Another significant case involved the choreographic works of Martha Graham, known for revolutionizing the field of modern American dance. Upon her death, Graham wished for the copyrights for choreography be passed to her heir Ronald Protas. Unfortunately, the court ruled in 2002 that the Martha Graham Dance Center, rather than Protas, owned the copyright for most of her dances. Since the dances in question were created through the center, they were considered works made for hire, thus the property of the employer. Scholars Abitabile and Jeanette Picerno write, “If Graham had either copyrighted her dances or signed a written contract with the School stating ownership over her dances, the School would not maintain any rights over them.”

Explosion of Dances in Pop Culture

Music videos hit the scene in the seventies and eighties, and with that iconic dance routines such as Michael Jackson’s “Beat It” and “Thriller.” Naturally, creative dance routines often appear in TV shows, movies, and now viral videos shared via Youtube or TikTok. It is fairly common for people to show off their ability to perform popular moves. Starting in 2018, Epic Games was the subject of a flurry of lawsuits surrounding their sale of “dance emotes” in the game Fortnite. In the game, players can purchase emotes that allow their character to perform a dance. Several of the dances portrayed, however, were inspired by real world examples. The issue was that Epic Games was making millions of dollars off of dances created by other people. Below are some comparisons between dances used for emotes:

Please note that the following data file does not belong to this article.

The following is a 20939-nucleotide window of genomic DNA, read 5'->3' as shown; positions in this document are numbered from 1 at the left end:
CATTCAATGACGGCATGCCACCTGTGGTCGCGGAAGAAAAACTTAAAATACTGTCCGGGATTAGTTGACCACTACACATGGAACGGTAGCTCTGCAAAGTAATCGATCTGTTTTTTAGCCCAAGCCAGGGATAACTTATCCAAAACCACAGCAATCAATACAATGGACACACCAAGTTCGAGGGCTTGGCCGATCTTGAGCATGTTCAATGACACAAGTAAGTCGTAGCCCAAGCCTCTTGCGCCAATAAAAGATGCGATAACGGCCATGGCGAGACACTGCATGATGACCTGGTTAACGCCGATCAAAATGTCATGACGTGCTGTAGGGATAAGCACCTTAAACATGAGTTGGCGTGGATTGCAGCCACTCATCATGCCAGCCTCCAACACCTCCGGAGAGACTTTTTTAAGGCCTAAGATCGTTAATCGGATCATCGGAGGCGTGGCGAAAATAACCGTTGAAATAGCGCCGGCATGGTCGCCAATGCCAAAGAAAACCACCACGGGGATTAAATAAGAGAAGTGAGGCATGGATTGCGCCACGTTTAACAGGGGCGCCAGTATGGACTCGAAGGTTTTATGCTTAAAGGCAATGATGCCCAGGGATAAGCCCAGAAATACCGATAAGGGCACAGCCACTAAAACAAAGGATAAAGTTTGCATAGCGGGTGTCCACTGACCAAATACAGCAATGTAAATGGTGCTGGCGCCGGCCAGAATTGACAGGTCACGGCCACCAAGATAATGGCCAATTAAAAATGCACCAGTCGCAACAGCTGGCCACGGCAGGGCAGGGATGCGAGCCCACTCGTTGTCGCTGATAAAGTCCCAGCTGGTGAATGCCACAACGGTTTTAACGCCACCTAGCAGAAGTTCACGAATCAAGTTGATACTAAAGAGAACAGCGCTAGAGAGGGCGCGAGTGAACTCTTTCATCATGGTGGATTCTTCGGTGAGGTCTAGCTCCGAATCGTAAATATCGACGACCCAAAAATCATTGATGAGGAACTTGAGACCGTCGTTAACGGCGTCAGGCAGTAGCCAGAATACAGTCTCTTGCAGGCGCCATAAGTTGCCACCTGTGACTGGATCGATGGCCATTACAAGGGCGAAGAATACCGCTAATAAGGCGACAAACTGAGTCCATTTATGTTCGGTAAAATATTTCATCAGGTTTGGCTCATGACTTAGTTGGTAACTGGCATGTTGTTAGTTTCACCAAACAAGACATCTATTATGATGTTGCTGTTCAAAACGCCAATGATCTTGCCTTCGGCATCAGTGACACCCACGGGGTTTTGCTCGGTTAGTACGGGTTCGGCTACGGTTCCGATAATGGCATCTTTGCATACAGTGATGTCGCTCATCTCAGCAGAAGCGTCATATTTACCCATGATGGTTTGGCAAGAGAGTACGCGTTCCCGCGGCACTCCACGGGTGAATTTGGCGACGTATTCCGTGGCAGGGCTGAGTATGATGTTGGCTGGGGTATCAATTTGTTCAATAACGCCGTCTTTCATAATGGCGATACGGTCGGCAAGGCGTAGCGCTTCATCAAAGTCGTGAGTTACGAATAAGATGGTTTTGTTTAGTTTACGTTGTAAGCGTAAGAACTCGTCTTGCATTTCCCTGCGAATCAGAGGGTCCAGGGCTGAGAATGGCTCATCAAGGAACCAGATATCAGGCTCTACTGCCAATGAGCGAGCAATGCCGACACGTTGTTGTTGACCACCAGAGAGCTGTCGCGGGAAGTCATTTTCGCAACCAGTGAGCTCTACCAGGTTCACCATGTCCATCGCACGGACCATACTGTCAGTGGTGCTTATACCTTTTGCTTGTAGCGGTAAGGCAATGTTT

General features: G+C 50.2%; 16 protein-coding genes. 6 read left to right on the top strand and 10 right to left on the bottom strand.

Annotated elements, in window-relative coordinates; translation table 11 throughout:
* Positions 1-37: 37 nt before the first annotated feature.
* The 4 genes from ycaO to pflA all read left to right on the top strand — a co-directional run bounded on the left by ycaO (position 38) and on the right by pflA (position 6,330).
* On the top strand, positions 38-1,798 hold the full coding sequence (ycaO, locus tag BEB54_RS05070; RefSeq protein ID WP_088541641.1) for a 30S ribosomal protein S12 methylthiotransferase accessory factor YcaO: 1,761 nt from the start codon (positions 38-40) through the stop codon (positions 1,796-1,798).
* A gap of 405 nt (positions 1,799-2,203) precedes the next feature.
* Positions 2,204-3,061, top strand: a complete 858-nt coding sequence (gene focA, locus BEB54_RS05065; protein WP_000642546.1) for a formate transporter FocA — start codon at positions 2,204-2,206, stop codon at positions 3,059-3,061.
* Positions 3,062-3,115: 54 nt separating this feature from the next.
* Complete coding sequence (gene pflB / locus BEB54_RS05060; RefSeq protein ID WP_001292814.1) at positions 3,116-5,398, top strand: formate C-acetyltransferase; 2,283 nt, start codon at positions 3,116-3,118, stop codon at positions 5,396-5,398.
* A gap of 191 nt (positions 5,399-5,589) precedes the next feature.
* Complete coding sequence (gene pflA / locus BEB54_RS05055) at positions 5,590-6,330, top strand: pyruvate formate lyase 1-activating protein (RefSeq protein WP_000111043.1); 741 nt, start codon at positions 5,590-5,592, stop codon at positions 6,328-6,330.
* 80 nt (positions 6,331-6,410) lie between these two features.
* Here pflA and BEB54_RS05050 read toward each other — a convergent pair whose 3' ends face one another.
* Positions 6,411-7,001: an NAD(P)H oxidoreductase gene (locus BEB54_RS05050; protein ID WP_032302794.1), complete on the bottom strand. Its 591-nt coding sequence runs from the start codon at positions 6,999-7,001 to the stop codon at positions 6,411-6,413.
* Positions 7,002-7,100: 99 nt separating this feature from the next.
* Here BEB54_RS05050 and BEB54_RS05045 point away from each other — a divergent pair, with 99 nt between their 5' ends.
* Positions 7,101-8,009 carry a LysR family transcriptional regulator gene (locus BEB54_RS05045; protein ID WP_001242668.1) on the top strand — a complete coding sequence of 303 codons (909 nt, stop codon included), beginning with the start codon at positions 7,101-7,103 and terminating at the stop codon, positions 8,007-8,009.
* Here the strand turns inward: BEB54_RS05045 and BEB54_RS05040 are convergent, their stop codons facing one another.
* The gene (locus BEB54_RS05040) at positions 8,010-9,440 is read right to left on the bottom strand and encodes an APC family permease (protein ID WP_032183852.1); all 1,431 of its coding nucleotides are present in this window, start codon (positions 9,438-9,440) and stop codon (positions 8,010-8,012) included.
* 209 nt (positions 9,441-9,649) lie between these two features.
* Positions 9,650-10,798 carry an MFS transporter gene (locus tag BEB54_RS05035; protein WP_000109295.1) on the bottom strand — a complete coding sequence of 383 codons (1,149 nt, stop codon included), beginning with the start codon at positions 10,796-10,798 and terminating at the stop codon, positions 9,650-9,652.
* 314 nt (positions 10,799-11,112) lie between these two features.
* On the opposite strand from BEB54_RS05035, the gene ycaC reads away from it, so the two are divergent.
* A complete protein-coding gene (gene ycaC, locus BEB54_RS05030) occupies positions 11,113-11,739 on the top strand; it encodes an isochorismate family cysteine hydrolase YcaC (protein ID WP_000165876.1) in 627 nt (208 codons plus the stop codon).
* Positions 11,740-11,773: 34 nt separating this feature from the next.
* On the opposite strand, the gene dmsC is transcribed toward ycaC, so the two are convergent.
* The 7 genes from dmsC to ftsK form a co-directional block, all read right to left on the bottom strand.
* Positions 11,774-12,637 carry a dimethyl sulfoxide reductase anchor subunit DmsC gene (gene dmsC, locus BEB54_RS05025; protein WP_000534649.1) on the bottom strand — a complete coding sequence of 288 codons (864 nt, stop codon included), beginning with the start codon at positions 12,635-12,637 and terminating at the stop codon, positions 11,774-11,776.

Many of the cases brought against Epic Games were dismissed or eventually dropped, relating back to the U.S. Copyright Office which states that “The U.S. Copyright Office cannot register short dance routines consisting of only a few movements or steps with minor linear or spatial variations, even if a routine is novel or distinctive.” Therefore the dances used were too simple to be considered choreography. A different example, however, involved artist YouFunnyB and his Billy Bounce dance in 2019. While the details of the agreement have not been disclosed, YouFunnyB announced that he actively collaborated with Epic Games to incorporate his dance into the game, despite not being credited in game.

The social media platform TikTok soared into popularity in 2018, and is well known for users sharing dance moves. This past March, TikTok star Addison Rae appeared on The Tonight Show with Jimmy Fallon to perform eight dances popularized via the platform. Viewers were quick to call out that most of the dances featured were created by black dancers, and Rae was receiving the spotlight for their work and creativity. To rectify this, Fallon invited the creators on the show to discuss their creative process and to perform their moves (albeit virtually). Many speculate that this incident was one of the factors which motivated Knight to create his company. During the process of establishing Knight Choreography and Music, Inc., Knight was interviewed by NPR and discussed the challenges and benefits of protecting his choreography. Knight explains that it is important for choreographers to obtain copyright protection so that they retain ownership over their work and could get residual payment for use in films, commercials, video games, etc. A question you might have at this point, which NPR’s Ari Shapiro asked, is will people on TikTok or Youtube “get sued for, like, doing a popular dance at a bachelorette party?” Knight explained that the point of copyrighting dances isn’t to prevent people from dancing at home or at parties, but rather protect choreographers from having their works exploited by major companies for profit, such as with what happened with Fortnite. As Knight’s venture is the first of its kind, it will be interesting to see the effects of choreographers being able to protect their moves.

Jimmy Fallon hosting TikTok Choreographers on The Tonight Show